The second (and probably most important) question is  - who would like Dungeon Roll?  To me, that's a really easy question - the same people that like Martian Dice and Zombie Dice would love Dungeon Roll.  At its core, the game is very similar - how many times are you going to roll the dice before you keep the score that you have, with almost every roll increasingly the likelihood that you "bust".  Now, whereas Martian and Zombie Dice really have very few other elements, Dungeon Roll has a few more strategic choices than that.  You must make decisions such as - should I use my treasure token, or keep it for a victory point at the end of the game?  Should I open the treasure chest, or keep my party full so that I can defeat the next level of the dungeon?  When should I use my party leader ability?  (You get a twice per game "party leader" ability that you can use - also, each "party leader" gives you an ongoing ability like allowing you to take potions earlier in the turn, or allowing a certain die face to be better.) 

A sample party - you choose how to use them.
The last question is probably equally important as the others - who won't like this game?  That answer is also easy.  If you are looking for a strategic game where the person that makes the best strategic decisions wins 75% of the time (or more), then Dungeon Roll is not what you are looking for.  As with any game that is based on rolling dice, Dungeon Roll has an incredibly high luck factor in it.  I've played the game and gotten a score of 40.  Then, I've turned around and played it again, only to get a score of a 14.  Was this because I used brilliant strategies the first time, but those strategies failed me the second time?  No!  It's because I rolled a lot of treasure chests and potions the first time, and rolled a lot of enemies the second time.  (Though, also, the first time allowed me a "party leader" ability which let me convert a goblin to my team - thus allowing me to reduce the total number of dungeon dice.  That helped, too.)  The other group of people that won't like this game are players looking for highly interactive games.  There are really only two forms of interaction while playing Dungeon Roll multiplayer: your opponent will roll the dungeon dice for you, and if you go before another player and score well, then it will force him to make potentially poor decisions in order to attempt to catch your score.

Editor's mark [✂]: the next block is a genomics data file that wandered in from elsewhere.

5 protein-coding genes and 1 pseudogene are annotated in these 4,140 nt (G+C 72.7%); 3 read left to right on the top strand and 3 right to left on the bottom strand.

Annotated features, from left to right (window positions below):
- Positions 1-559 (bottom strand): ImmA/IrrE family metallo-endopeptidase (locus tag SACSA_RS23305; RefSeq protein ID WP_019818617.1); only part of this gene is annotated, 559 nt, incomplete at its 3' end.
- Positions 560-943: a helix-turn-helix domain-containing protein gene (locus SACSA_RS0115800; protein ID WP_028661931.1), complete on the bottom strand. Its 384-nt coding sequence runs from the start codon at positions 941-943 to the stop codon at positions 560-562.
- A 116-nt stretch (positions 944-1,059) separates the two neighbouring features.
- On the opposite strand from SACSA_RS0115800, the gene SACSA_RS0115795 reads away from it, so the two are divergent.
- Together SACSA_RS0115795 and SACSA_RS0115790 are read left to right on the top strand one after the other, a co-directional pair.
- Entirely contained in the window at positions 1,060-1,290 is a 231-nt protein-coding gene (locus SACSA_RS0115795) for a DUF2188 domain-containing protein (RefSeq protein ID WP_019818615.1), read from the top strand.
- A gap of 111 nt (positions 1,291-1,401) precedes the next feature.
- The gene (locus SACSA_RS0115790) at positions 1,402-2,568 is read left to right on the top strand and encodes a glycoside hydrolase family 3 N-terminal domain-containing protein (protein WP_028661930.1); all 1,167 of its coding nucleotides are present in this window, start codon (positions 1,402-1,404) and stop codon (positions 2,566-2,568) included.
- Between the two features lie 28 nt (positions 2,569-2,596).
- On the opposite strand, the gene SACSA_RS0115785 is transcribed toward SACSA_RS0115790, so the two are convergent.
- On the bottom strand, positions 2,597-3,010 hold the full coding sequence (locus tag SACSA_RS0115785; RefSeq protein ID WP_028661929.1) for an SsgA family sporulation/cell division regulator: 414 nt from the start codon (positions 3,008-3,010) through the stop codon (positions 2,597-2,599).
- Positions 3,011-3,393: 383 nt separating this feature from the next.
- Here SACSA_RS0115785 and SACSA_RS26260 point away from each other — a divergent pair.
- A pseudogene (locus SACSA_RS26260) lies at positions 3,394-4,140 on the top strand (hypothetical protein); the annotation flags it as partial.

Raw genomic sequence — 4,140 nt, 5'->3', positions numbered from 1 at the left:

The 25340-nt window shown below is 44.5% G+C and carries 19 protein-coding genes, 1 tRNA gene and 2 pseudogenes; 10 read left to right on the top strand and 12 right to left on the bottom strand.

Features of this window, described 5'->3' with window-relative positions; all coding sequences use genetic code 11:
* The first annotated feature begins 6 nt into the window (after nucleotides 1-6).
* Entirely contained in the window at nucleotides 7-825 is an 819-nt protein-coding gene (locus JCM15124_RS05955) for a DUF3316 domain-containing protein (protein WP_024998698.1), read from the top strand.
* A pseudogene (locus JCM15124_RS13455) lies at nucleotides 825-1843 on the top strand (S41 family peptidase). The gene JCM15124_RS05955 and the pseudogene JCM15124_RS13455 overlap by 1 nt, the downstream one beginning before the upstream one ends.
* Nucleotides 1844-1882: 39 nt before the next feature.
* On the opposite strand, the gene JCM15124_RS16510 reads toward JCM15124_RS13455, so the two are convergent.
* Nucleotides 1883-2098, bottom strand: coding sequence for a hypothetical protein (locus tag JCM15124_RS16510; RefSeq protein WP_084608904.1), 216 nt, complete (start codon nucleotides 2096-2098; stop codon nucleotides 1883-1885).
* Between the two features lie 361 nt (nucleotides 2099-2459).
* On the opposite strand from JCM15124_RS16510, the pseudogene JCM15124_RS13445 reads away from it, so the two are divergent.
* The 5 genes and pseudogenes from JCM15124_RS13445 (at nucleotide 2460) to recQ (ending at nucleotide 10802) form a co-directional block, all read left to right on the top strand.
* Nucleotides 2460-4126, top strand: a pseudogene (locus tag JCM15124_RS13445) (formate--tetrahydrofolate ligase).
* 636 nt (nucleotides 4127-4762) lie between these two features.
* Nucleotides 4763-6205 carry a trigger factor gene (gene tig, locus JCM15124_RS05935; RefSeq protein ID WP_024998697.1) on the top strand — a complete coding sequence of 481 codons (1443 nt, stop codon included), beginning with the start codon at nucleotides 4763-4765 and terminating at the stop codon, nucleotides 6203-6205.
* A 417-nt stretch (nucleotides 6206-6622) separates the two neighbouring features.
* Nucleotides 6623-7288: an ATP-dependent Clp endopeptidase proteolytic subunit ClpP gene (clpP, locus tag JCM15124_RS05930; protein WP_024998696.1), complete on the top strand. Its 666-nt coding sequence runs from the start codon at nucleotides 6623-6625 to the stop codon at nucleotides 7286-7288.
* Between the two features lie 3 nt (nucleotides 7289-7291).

With all that said, what do I think about Dungeon Roll?  Overall, I think that it is a solid game, and that it excels at what it sets out to do.  It sets out to give you a die rolling experience with a little bit of dungeon crawling theme.  I think that it succeeds in this regard.  And, just like I feel that Yahtzee has a place in the world of gaming, I feel like Dungeon Roll fills a similar niche - but for someone that wants a bit more going on than Yahtzee provides.

If Dungeon Roll sounds interesting, and you're too impatient for Kickstarter, you might also check out Perudo (or "Liar's Dice"), Martian Dice, and Zombie Dice.

I would like to thank Tasty Minstrel Games for providing me with a prototype copy of Dungeon Roll in order to bring you this preview, and if you're interested in backing to on Kickstarter, here is a handy link.